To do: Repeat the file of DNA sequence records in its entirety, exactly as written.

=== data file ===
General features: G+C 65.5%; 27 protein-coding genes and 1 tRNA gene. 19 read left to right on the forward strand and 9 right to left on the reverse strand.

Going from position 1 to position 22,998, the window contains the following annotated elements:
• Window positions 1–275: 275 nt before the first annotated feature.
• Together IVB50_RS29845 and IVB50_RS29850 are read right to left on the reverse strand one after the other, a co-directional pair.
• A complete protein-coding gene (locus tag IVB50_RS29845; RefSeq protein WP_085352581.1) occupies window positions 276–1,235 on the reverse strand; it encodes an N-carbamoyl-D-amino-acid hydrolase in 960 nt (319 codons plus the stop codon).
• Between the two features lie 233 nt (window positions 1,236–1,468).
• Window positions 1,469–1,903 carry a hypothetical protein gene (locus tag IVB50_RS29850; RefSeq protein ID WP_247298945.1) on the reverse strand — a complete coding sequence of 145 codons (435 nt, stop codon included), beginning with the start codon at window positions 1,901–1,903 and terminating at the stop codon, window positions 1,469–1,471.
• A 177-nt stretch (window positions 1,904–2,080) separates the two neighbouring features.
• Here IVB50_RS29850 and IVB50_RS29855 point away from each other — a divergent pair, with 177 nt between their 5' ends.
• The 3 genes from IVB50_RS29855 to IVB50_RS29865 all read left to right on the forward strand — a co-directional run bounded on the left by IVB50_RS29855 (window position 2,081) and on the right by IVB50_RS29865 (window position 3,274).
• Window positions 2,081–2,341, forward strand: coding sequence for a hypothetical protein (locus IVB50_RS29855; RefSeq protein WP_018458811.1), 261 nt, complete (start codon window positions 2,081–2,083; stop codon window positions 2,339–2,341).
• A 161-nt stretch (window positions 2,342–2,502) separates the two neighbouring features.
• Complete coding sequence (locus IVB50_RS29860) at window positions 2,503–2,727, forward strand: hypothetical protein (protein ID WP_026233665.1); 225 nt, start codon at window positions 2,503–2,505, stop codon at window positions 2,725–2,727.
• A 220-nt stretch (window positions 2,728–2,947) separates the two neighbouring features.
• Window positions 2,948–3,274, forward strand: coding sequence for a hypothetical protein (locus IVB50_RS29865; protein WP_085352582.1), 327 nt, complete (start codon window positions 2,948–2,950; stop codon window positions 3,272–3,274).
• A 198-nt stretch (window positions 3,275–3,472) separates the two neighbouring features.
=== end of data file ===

General features: G+C 65.5%; 27 protein-coding genes and 1 tRNA gene. 19 read left to right on the forward strand and 9 right to left on the reverse strand.

Going from position 1 to position 22,998, the window contains the following annotated elements:
• Window positions 1–275: 275 nt before the first annotated feature.
• Together IVB50_RS29845 and IVB50_RS29850 are read right to left on the reverse strand one after the other, a co-directional pair.
• A complete protein-coding gene (locus tag IVB50_RS29845; RefSeq protein WP_085352581.1) occupies window positions 276–1,235 on the reverse strand; it encodes an N-carbamoyl-D-amino-acid hydrolase in 960 nt (319 codons plus the stop codon).
• Between the two features lie 233 nt (window positions 1,236–1,468).
• Window positions 1,469–1,903 carry a hypothetical protein gene (locus tag IVB50_RS29850; RefSeq protein ID WP_247298945.1) on the reverse strand — a complete coding sequence of 145 codons (435 nt, stop codon included), beginning with the start codon at window positions 1,901–1,903 and terminating at the stop codon, window positions 1,469–1,471.
• A 177-nt stretch (window positions 1,904–2,080) separates the two neighbouring features.
• Here IVB50_RS29850 and IVB50_RS29855 point away from each other — a divergent pair, with 177 nt between their 5' ends.
• The 3 genes from IVB50_RS29855 to IVB50_RS29865 all read left to right on the forward strand — a co-directional run bounded on the left by IVB50_RS29855 (window position 2,081) and on the right by IVB50_RS29865 (window position 3,274).
• Window positions 2,081–2,341, forward strand: coding sequence for a hypothetical protein (locus IVB50_RS29855; RefSeq protein WP_018458811.1), 261 nt, complete (start codon window positions 2,081–2,083; stop codon window positions 2,339–2,341).
• A 161-nt stretch (window positions 2,342–2,502) separates the two neighbouring features.
• Complete coding sequence (locus IVB50_RS29860) at window positions 2,503–2,727, forward strand: hypothetical protein (protein ID WP_026233665.1); 225 nt, start codon at window positions 2,503–2,505, stop codon at window positions 2,725–2,727.
• A 220-nt stretch (window positions 2,728–2,947) separates the two neighbouring features.
• Window positions 2,948–3,274, forward strand: coding sequence for a hypothetical protein (locus IVB50_RS29865; protein WP_085352582.1), 327 nt, complete (start codon window positions 2,948–2,950; stop codon window positions 3,272–3,274).
• A 198-nt stretch (window positions 3,275–3,472) separates the two neighbouring features.